Reconciling all your accounts on a monthly basis is the single most important thing you could do for yourself and your business. There are numerous software available to help make this process effortless, but regardless of the software or lack thereof, monthly reconciliations must be done in order to avoid costly mistakes.
Why reconciling your accounts is so important
Reconciliation is so important because it is the only way to be certain your account balances are in agreement with your financial institutions, vendors, etc. Reconciling your accounts ensures that the actual monies spent matches the monies leaving an account at the end of a period, and that the actual monies put in also matches the monies coming into an account at the end of a period. When you reconcile your bank statement every month with your QuickBooks balance for example, you will become aware of checks that have not been cleared, and this will help you track down any potential missing payments. You will also become aware of any deposits you have made that are not showing up. This is rare, but it does happen! In addition, you can use your reconciliation statement to make sure your other company transactions are going through and have been calculated for the proper amounts.
There are aspects of your financials that reconciliation will not take care of such as personal monies you used up for the business, but have not recorded, as well as other assets and liabilities that may not have affected your reconciliations. So, reconciliations alone will not make your “books” accurate. You may need the help of a bookkeeper and CPA to get these aspects worked out; bookkeeper to ensure everything is recorded, and the CPA to analyze what is recorded and make the final call on whether the entries make the final books better or worse for the business.
It is imperative that controls – checks and balances, are in place to monitor the business banking and credit card transactions. For large firms you should have multiple hands assigned to cross-checking banking activities on a regular basis. For small businesses, you the owner should check your banking transactions – at least on a monthly basis to ensure everything is on par – even though you may have someone assigned to reconcile your accounts. When bank statements are not monitored and reconciled, the potential for undetected loss is high. Not all employees or accounting firms are honest, and you may not miss money that has been taken for some time. This is the reason some employees are able to embezzle hundreds if not thousands of dollars over time. Reconciling your bank statement helps you prevent losses and may indicate a potential problem in your accounting system.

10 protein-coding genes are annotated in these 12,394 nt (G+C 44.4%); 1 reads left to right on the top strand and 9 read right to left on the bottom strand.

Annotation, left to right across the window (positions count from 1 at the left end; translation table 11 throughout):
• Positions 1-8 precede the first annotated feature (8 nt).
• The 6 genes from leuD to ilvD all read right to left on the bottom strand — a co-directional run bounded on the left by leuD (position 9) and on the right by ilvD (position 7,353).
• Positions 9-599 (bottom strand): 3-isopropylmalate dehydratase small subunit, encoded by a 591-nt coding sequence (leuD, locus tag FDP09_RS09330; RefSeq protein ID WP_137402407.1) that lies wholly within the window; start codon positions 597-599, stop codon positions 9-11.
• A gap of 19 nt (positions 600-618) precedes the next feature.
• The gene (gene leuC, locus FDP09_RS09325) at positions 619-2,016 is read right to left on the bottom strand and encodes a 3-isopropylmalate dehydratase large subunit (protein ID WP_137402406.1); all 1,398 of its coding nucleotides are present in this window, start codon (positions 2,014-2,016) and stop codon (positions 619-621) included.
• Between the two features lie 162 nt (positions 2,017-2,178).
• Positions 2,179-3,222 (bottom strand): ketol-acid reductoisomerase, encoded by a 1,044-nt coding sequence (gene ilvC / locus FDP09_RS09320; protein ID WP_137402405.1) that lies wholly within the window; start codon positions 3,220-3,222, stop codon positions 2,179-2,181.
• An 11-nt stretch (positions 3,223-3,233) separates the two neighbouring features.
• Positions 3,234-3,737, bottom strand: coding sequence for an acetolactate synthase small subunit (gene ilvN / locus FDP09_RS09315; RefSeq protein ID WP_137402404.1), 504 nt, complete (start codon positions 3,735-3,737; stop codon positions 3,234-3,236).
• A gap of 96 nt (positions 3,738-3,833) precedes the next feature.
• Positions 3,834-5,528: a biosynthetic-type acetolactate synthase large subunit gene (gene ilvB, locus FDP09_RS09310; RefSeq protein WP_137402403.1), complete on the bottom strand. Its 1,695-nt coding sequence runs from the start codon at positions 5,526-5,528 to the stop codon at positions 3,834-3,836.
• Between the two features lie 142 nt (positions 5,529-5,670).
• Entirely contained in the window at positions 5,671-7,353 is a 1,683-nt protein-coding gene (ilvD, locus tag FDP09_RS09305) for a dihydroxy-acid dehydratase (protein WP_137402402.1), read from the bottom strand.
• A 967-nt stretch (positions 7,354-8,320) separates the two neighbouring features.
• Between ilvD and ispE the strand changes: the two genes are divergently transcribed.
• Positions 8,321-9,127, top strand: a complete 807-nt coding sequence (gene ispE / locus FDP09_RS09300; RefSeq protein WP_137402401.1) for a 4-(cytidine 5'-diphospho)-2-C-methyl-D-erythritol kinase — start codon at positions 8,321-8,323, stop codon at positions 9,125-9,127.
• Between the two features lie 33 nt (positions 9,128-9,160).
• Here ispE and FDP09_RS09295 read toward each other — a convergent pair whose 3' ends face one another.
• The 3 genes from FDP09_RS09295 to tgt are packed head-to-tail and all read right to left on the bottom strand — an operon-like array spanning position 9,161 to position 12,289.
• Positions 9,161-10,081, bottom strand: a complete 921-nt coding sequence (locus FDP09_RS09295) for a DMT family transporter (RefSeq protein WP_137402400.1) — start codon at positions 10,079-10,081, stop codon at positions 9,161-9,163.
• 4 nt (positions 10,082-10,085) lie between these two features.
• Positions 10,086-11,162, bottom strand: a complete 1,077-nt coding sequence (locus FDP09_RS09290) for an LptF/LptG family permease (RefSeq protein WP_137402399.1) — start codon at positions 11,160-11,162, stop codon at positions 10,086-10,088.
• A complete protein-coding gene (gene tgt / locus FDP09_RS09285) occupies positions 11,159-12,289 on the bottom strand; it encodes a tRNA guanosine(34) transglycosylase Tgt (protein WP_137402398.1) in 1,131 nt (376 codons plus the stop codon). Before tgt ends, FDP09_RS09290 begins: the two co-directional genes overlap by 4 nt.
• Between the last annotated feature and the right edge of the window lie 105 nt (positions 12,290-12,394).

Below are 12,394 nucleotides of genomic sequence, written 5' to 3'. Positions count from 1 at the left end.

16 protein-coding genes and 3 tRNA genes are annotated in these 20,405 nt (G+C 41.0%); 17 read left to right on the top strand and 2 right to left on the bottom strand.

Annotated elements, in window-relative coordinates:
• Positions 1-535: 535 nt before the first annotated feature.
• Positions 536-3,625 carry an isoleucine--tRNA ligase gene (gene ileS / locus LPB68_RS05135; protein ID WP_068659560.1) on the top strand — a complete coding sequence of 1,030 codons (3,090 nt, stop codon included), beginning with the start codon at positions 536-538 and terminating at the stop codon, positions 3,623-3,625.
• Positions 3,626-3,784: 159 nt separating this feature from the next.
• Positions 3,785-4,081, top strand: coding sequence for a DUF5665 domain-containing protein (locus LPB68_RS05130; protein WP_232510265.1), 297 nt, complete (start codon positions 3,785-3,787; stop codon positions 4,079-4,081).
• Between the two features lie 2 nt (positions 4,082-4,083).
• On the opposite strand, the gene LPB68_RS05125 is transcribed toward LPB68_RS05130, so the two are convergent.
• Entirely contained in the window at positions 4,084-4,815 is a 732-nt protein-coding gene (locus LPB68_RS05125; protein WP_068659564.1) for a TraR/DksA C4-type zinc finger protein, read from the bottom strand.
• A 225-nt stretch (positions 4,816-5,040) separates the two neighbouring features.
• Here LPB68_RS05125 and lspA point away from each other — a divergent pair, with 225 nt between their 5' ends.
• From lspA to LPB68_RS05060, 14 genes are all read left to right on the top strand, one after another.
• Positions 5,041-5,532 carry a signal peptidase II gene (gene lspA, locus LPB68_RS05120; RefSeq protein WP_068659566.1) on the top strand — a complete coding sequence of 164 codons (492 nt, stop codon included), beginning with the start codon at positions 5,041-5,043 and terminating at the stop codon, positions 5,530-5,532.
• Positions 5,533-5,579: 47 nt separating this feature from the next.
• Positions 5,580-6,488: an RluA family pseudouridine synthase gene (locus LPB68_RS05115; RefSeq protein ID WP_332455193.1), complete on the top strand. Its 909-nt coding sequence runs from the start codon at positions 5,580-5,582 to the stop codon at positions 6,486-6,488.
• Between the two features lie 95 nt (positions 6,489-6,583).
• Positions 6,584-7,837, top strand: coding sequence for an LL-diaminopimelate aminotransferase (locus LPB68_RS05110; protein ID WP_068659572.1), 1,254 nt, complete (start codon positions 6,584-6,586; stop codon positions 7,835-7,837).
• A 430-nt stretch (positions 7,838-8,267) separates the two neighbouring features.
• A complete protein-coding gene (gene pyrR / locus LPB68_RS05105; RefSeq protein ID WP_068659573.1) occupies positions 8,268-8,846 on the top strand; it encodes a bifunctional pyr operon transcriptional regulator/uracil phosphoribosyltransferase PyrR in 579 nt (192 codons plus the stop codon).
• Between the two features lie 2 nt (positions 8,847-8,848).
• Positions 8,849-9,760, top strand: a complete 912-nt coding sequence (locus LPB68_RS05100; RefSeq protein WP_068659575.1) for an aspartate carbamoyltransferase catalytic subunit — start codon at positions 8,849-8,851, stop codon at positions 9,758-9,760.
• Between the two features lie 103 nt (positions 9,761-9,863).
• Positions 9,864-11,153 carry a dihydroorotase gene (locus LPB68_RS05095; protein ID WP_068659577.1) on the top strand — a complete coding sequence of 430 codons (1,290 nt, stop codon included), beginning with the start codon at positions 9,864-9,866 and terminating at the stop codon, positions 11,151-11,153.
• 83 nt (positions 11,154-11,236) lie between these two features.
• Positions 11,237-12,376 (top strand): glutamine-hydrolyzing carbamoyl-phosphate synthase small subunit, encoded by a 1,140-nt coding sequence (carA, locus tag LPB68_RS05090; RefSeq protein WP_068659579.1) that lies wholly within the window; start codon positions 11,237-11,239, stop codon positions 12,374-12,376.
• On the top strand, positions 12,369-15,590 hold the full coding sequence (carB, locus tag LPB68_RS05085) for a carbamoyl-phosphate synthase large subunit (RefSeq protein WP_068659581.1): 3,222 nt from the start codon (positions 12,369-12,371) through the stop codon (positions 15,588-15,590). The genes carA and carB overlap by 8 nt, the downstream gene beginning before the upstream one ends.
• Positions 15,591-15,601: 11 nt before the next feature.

What accounts can be reconciled and how to reconcile them
Any account that you get a statement for, showing a beginning and ending balance, can and should be reconciled. This includes: bank accounts, credit card accounts, loans and lines of credit accounts, and vendor accounts. There is also the internal reconciliation of many accounts, including customer receivables accounts.
Reconciling any account in software such as QuickBooks is a moderately easy feat. The time it takes to reconcile your accounts will depend on the accuracy of the transactions entered in your accounting system; if they were entered correctly – precise numbers and debit/credit accounted, your reconciliation should be done in a shorter time. If however they were not carefully entered, it may take you a longer period of time trying to locate the discrepancies. If this is the case, you may need to go transaction by transaction verifying your bank statement numbers with QuickBooks and marking each cleared as you go along. This can be tedious if there are many transactions; however, it must be done. You can see why it is vital to enter all transactions accurately to begin with. If you are using QuickBooks or other similar software, you should take advantage of the “download” feature. Initially, you will need to edit and select the right accounts as well as input the vendor or customer before you add or match each transaction; however, QuickBooks will begin to recognize each transactions that you have edited after a while and most importantly your numbers will be accurate with the correct corresponding debit or credit.
Using the ask my accountant account for questionable transactions
QuickBooks has a “Ask My Accountant” option in their chart of accounts that can be a huge ally in helping you reconcile. At times you may have transactions that you are not sure how to enter, or how to enter to be beneficial to your business. Any questionable transactions should be coded to “Ask My Accountant” so that you can continue with your reconciliations while having a conspicuous account to house them and have them easily accessed and rectified at a later date by your CPA.
So, reconcile your accounts on a monthly basis! You want to ensure that all the transactions are in your ledger and accurately accounted for. It is easy to forget to enter an expense or a payment when you are in a rush or if you have misplaced a receipt, so cross-checking against the account statement can be a good safety net for your own books. Doing so will ensure that you are getting paid—and paying people back—promptly, which in turn will help you keep other parts of your accounting in order such as your cash flow, profit and loss statement, etc. Of course you can trust your suppliers and creditors to charge appropriately, but everyone makes mistakes and are prone to err.